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Victory (ECIG) - Mansour deal bodes well

The gargantuan deals of the tobacco merchants were not the only economic events of the week in the nicotine products sphere. A deal involving $60 million may have more long-term impact on the future of vaping. The rising Michigan company now calling itself Electronic Cigarettes International Group (ECIG, formerly Victory E-cigs) has been gathering strength for some time now, acquiring other strong independent e-cig concerns.

This week the Grand Rapids, Michigan firm was promised 60 big ones for a distribution deal with the Mansour Group (through its investment arm, Man FinCo, Ltd.), which has a vast network of clients throughout the Middle East and Africa.

The Michiganders have been in the news in other ways recently. So far this year they have merged with FIN Brands, making them one of the largest independent vaping supplies companies in the US, and presenting significant challenge not only to other independents but to Big Tobacco as well. They also acquired British e-cig brand Vapestick and moved forcefully into European distribution channels.

The alliance with Mansour will open up markets beyond Europe. The company is no mere cigarette hawker. Mansour manages businesses in the automotive industry and heavy equipment. As a distributor and retailer, Mansour deals with food and consumer goods as well as tobacco products, and they also manage suppliers of services. The company enjoys strong relationships with General Motors, McDonald's, Caterpillar, and others. Mansour's original home base has been Alexandria, Egypt, where the company's supermarket business, Metro, dominates local and international grocery chain areas.

This week's deal will transfer $20 million upfront to ECIG (aka Victory) in the form of capital shares, with a promise of $40 million more to follow. "We are convinced that electronic cigarettes will be a very significant business, and believe that ECIG will emerge as one of the global leaders," says Mohamed Mansour, the head of the company that bears his name.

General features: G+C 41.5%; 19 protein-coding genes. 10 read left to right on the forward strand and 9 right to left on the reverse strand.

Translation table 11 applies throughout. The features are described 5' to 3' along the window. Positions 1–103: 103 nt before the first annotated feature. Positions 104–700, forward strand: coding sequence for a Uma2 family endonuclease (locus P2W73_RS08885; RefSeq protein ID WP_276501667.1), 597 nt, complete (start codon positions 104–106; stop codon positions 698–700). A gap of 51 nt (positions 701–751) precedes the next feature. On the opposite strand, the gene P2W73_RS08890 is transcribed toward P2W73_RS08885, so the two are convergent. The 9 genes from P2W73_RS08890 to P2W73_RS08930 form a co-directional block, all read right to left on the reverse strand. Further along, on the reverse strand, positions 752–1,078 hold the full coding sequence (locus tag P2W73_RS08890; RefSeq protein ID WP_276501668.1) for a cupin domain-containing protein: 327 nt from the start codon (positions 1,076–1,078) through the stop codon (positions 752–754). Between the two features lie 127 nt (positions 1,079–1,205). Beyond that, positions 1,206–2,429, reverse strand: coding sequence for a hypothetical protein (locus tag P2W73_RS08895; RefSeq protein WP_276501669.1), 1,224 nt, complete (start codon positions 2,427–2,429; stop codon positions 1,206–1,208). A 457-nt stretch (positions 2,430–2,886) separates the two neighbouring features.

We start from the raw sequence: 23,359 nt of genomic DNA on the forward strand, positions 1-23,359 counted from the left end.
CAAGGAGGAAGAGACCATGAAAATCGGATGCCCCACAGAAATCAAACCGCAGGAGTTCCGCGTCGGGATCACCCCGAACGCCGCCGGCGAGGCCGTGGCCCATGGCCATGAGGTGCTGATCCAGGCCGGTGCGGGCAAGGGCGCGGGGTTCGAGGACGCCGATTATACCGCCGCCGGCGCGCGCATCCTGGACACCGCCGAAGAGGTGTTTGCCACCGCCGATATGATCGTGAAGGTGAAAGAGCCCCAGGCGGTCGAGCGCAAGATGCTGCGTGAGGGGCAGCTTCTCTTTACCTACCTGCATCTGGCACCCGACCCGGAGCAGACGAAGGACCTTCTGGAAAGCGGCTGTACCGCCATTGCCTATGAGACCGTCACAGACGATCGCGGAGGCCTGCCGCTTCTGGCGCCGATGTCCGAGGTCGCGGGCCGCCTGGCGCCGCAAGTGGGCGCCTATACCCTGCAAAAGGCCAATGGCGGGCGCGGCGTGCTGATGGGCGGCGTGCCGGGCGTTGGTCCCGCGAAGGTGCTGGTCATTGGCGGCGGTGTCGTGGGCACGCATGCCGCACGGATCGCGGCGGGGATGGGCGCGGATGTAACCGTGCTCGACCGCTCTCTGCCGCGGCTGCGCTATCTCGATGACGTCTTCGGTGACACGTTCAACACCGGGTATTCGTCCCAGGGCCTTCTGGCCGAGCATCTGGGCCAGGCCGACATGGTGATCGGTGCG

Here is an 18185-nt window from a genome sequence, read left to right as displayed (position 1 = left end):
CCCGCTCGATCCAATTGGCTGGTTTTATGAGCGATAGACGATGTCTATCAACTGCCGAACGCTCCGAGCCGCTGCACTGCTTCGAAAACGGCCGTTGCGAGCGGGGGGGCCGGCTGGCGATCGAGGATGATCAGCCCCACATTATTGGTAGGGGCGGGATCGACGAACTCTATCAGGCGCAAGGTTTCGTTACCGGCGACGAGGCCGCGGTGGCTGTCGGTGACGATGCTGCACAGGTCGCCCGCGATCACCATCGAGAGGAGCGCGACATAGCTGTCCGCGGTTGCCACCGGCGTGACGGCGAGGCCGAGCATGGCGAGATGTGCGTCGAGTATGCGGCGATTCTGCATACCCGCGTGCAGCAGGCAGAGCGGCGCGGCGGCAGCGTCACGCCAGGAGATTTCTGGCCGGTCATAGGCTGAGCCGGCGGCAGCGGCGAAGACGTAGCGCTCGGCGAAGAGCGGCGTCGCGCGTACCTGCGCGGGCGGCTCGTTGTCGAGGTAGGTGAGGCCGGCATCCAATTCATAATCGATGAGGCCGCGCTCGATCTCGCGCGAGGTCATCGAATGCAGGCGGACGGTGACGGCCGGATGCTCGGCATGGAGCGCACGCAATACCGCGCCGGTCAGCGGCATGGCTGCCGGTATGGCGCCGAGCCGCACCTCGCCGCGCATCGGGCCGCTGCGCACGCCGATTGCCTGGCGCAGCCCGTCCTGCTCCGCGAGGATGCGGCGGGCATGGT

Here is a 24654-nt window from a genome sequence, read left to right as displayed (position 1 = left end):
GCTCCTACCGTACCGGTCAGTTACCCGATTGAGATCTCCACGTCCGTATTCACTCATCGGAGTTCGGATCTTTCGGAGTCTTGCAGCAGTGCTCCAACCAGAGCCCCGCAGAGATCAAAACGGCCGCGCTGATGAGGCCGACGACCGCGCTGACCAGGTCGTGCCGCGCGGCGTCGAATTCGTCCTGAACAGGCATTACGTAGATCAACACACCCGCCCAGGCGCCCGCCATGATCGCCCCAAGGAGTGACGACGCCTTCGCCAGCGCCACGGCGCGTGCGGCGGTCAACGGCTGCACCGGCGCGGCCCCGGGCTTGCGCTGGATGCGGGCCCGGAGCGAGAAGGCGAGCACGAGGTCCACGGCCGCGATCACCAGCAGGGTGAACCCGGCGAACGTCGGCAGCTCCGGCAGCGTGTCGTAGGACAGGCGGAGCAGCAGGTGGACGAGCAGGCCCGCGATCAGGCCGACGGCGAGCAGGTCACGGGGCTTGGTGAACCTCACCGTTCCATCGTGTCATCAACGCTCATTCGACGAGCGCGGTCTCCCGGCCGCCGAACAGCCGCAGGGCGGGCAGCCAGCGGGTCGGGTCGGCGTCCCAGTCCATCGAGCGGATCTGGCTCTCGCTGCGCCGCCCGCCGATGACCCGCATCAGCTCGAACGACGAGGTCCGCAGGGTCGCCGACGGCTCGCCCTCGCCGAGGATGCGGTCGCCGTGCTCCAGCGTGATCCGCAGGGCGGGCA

“We are very pleased to gain endorsement of our strategy, their financial support to help execute it and their alignment with our team,” said Brent Willis, whose background before becoming Victory's CEO includes executive positions at InBev (Anheuser-Busch and other beer brands internationally), Coca-Cola, and Kraft Foods.

This week has seen some significant partner changes on the corporate dance floor of the vaping supplies market. What will it mean for vapers on the ground?

If you still vape rechargeable cigalikes, and don't like to buy them from Big Tobacco, your prospects have improved. The strength of ECIG (Victory/FIN) enhances the position of US-based independents, and makes it increasingly unlikely that Big Tobacco will succeed in taking over the industry, especially with Blu corporate management moving overseas. Meanwhile, the voices of tobacco spin doctors touting the e-cig market as a downward slide may bode well for vapor-tank systems. That burgeoning market has been comparatively quiet this week, which is probably all to the good.

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